[MUD-Dev] "An essay on d00dism and the MMORPG"

Norman Short wjshort at wworld.com
Mon Nov 27 08:17:53 New Zealand Daylight Time 2000


----- Original Message -----
From: Marian Griffith <gryphon at iaehv.nl>
To: MUD-DEV (E-mail) <mud-dev at kanga.nu>
Sent: Sunday, November 26, 2000 2:41 PM
Subject: Re: [MUD-Dev] "An essay on d00dism and the MMORPG"


> On Wed 15 Nov, Koster, Raph wrote:
>
> > An essay on d00dism and the MMORPG
> [essay by Arios Truthseeker snipped]
>
> I am somewhat amazed that there is no reply, nor comment,  at all to
> this essay.
> The underlying principle of this entire essay is  that it is somehow
> bad to have these 'd00ds' on a mud. Yes they are occasionally annoy-
> ing and even obnoxious, but maybe we should be honest about it. Have
> we not just created the exact game that they are playing?
> The author builds his entire argument by showing the 'd00d' as young
> male who  'does not get it in social environments'  and sees the mud
> as a game where he can gain acceptance, but 'still does not get it',
> even though he makes all the right moves.
> To me this is not only condescending, but also quite wrong. I do not
> propose a mud as an environment to teach social skills, but to treat
> anybody inside a mud  the same way  as these archetypical youths are
> treated in their real lives  is morally reprehensible (always wanted
> to use that word ;)  These people may not 'get' the social aspect of
> the game, but the do 'get the game' quite nicely. Rather than seeing
> them as a 'force of nature' that should be tormented out of the game
> we, as game designers, should perhaps give them some hooks to create
> rudimentary social skills.  They get enough tormenting in real life,
> that the mud is an essential escape for them.
>
>
> Marian
I have to point out something else.  Actually I agree somewhat that d00ds
were not really well defined in that article, but there is the factor of
repulsion many gamers feel about being around them.  Somebody doesn't have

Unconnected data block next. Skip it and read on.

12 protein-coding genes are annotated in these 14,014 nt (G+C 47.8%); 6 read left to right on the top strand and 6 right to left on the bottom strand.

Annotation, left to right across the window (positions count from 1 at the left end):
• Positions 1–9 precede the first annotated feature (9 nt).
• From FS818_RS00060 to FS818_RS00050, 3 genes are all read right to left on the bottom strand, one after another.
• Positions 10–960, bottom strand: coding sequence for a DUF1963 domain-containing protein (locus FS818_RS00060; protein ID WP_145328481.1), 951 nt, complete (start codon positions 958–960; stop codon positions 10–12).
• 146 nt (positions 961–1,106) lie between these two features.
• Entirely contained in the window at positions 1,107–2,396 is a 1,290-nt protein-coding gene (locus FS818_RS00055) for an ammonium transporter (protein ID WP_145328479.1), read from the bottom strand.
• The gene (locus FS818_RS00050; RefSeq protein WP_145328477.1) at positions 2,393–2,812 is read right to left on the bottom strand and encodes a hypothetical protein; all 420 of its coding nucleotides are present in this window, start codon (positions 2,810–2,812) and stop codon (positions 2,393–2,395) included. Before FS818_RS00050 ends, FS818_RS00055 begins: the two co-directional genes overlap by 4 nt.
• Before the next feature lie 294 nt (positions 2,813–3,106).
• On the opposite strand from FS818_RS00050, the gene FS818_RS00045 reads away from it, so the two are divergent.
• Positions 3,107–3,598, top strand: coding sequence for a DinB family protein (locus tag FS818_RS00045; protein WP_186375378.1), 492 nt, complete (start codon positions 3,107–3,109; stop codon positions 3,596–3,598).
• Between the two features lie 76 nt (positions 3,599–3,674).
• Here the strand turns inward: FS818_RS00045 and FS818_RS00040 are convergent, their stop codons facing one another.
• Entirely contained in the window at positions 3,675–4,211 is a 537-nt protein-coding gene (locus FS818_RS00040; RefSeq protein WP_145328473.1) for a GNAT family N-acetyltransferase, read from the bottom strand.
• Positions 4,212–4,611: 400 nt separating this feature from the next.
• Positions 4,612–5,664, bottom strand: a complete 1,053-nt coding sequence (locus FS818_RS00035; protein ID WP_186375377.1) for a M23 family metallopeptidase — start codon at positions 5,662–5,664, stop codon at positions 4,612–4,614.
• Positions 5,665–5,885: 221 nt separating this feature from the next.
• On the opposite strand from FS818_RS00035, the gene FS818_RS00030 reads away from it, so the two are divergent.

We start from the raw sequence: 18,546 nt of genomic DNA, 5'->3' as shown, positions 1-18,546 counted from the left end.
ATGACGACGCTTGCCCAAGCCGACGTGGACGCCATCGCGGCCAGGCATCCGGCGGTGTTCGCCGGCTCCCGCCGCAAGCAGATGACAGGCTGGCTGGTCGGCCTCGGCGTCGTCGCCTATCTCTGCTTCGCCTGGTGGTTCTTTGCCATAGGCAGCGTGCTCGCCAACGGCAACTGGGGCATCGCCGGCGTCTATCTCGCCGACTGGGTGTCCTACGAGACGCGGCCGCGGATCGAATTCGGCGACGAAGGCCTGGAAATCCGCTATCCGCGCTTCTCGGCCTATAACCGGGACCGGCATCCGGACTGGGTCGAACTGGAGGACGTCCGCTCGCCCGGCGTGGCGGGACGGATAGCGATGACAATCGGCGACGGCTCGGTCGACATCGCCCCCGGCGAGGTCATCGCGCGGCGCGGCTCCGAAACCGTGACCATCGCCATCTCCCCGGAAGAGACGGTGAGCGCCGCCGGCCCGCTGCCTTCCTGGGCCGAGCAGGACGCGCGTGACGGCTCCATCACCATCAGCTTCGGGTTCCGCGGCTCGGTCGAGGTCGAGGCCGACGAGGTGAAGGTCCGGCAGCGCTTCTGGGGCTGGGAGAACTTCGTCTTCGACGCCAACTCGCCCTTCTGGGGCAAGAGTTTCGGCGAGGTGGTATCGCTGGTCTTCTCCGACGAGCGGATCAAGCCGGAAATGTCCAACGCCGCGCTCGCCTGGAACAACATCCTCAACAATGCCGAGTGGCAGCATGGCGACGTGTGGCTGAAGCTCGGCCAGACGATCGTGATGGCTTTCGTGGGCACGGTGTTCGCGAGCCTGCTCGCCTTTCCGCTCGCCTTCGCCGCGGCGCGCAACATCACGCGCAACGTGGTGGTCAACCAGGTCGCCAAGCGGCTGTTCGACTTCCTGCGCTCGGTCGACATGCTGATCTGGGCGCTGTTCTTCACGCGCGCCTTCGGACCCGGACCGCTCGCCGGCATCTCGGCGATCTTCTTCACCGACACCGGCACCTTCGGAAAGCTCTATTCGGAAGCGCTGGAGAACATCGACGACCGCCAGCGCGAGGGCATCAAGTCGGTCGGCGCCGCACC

to grief me to let me know they're a jerk; all they have to do is have the
word Pimp, Ho, @ss, or anything combining asci characters in their name to
provide this information.  I admit this is perhaps more of an argument for a
name filter (one of UO's biggest lacks) than against d00ds, but this is at
least part of why the d00ds and RP contingent don't mix.  Their very
presence dilutes the immersion one is able to achieve in the game world.
Such people get squelched or belittled in game because people already have a
preconception about them.  And if they are an insecure teenager they will
respond with resentment and worse.

I think such people can benefit from the structure that limits place upon
them.  Don't let them name themselves things that don't fit into your game
world (not allowing asci characters would be a good start) and you've
already let them know before they even log in that there are limits to how
they can behave.

I suppose you have to ask yourselves if the d00d repels more people than he
represents, and frankly I don't have an answer.  But just by virtue of the
name being one that fits into the world he or she at least has a chance to
fit in rather than being instantly shunned.  This could be argued the other
way I suppose in that d00ds wouldn't see a "damn RP'er" coming from a mile
away because his name *gasp* fits into the game world.

You speak of that essential escape the MUD provides; well it provides one
for the RP people as well, who get a kick in the teeth when @$$Ma$TaH and
his "crew" stroll in.  Promote an RP friendly environment from the moment a
person attempts to create a character and it will be easier to assimilate
the d00d into the adult population.

Shakkar

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